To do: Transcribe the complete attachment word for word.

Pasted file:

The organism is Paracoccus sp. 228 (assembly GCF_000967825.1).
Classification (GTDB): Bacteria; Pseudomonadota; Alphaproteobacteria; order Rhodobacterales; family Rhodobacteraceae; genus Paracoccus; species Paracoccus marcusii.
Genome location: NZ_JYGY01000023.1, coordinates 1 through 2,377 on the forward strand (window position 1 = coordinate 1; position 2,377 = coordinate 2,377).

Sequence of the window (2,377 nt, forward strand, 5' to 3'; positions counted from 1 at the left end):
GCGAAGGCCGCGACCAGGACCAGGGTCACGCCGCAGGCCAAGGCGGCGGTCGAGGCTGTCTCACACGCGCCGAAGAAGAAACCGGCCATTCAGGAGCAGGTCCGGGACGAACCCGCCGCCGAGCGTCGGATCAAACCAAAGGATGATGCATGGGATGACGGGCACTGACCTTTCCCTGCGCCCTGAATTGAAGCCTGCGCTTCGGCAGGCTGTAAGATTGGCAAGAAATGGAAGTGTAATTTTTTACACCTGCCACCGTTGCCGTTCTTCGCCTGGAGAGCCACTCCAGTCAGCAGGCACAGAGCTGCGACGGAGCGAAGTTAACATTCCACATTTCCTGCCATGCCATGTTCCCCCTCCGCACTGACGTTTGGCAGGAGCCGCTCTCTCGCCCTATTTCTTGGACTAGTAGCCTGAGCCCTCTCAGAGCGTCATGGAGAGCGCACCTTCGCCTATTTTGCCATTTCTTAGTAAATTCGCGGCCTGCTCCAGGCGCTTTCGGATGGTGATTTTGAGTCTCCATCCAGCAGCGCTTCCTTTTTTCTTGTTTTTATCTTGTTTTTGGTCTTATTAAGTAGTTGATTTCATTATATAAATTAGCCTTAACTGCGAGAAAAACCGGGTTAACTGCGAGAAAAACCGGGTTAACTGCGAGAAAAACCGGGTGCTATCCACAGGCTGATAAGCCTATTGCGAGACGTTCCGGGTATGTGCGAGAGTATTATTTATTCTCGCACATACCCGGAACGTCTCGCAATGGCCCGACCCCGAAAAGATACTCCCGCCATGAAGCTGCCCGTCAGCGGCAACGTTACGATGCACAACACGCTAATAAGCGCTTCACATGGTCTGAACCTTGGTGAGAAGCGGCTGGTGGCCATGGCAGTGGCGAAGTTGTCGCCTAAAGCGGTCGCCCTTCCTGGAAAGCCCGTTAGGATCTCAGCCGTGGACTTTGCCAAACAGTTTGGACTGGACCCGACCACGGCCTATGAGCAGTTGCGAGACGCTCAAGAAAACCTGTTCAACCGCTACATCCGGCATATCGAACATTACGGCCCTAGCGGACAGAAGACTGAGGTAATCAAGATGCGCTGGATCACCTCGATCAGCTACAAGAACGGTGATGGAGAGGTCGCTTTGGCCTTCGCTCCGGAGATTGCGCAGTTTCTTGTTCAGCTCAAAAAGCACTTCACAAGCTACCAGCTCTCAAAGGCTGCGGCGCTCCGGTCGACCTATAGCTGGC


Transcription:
The organism is Paracoccus sp. 228 (assembly GCF_000967825.1).
Classification (GTDB): Bacteria; Pseudomonadota; Alphaproteobacteria; order Rhodobacterales; family Rhodobacteraceae; genus Paracoccus; species Paracoccus marcusii.
Genome location: NZ_JYGY01000023.1, coordinates 1 through 2,377 on the forward strand (window position 1 = coordinate 1; position 2,377 = coordinate 2,377).

Sequence of the window (2,377 nt, forward strand, 5' to 3'; positions counted from 1 at the left end):
GCGAAGGCCGCGACCAGGACCAGGGTCACGCCGCAGGCCAAGGCGGCGGTCGAGGCTGTCTCACACGCGCCGAAGAAGAAACCGGCCATTCAGGAGCAGGTCCGGGACGAACCCGCCGCCGAGCGTCGGATCAAACCAAAGGATGATGCATGGGATGACGGGCACTGACCTTTCCCTGCGCCCTGAATTGAAGCCTGCGCTTCGGCAGGCTGTAAGATTGGCAAGAAATGGAAGTGTAATTTTTTACACCTGCCACCGTTGCCGTTCTTCGCCTGGAGAGCCACTCCAGTCAGCAGGCACAGAGCTGCGACGGAGCGAAGTTAACATTCCACATTTCCTGCCATGCCATGTTCCCCCTCCGCACTGACGTTTGGCAGGAGCCGCTCTCTCGCCCTATTTCTTGGACTAGTAGCCTGAGCCCTCTCAGAGCGTCATGGAGAGCGCACCTTCGCCTATTTTGCCATTTCTTAGTAAATTCGCGGCCTGCTCCAGGCGCTTTCGGATGGTGATTTTGAGTCTCCATCCAGCAGCGCTTCCTTTTTTCTTGTTTTTATCTTGTTTTTGGTCTTATTAAGTAGTTGATTTCATTATATAAATTAGCCTTAACTGCGAGAAAAACCGGGTTAACTGCGAGAAAAACCGGGTTAACTGCGAGAAAAACCGGGTGCTATCCACAGGCTGATAAGCCTATTGCGAGACGTTCCGGGTATGTGCGAGAGTATTATTTATTCTCGCACATACCCGGAACGTCTCGCAATGGCCCGACCCCGAAAAGATACTCCCGCCATGAAGCTGCCCGTCAGCGGCAACGTTACGATGCACAACACGCTAATAAGCGCTTCACATGGTCTGAACCTTGGTGAGAAGCGGCTGGTGGCCATGGCAGTGGCGAAGTTGTCGCCTAAAGCGGTCGCCCTTCCTGGAAAGCCCGTTAGGATCTCAGCCGTGGACTTTGCCAAACAGTTTGGACTGGACCCGACCACGGCCTATGAGCAGTTGCGAGACGCTCAAGAAAACCTGTTCAACCGCTACATCCGGCATATCGAACATTACGGCCCTAGCGGACAGAAGACTGAGGTAATCAAGATGCGCTGGATCACCTCGATCAGCTACAAGAACGGTGATGGAGAGGTCGCTTTGGCCTTCGCTCCGGAGATTGCGCAGTTTCTTGTTCAGCTCAAAAAGCACTTCACAAGCTACCAGCTCTCAAAGGCTGCGGCGCTCCGGTCGACCTATAGCTGGC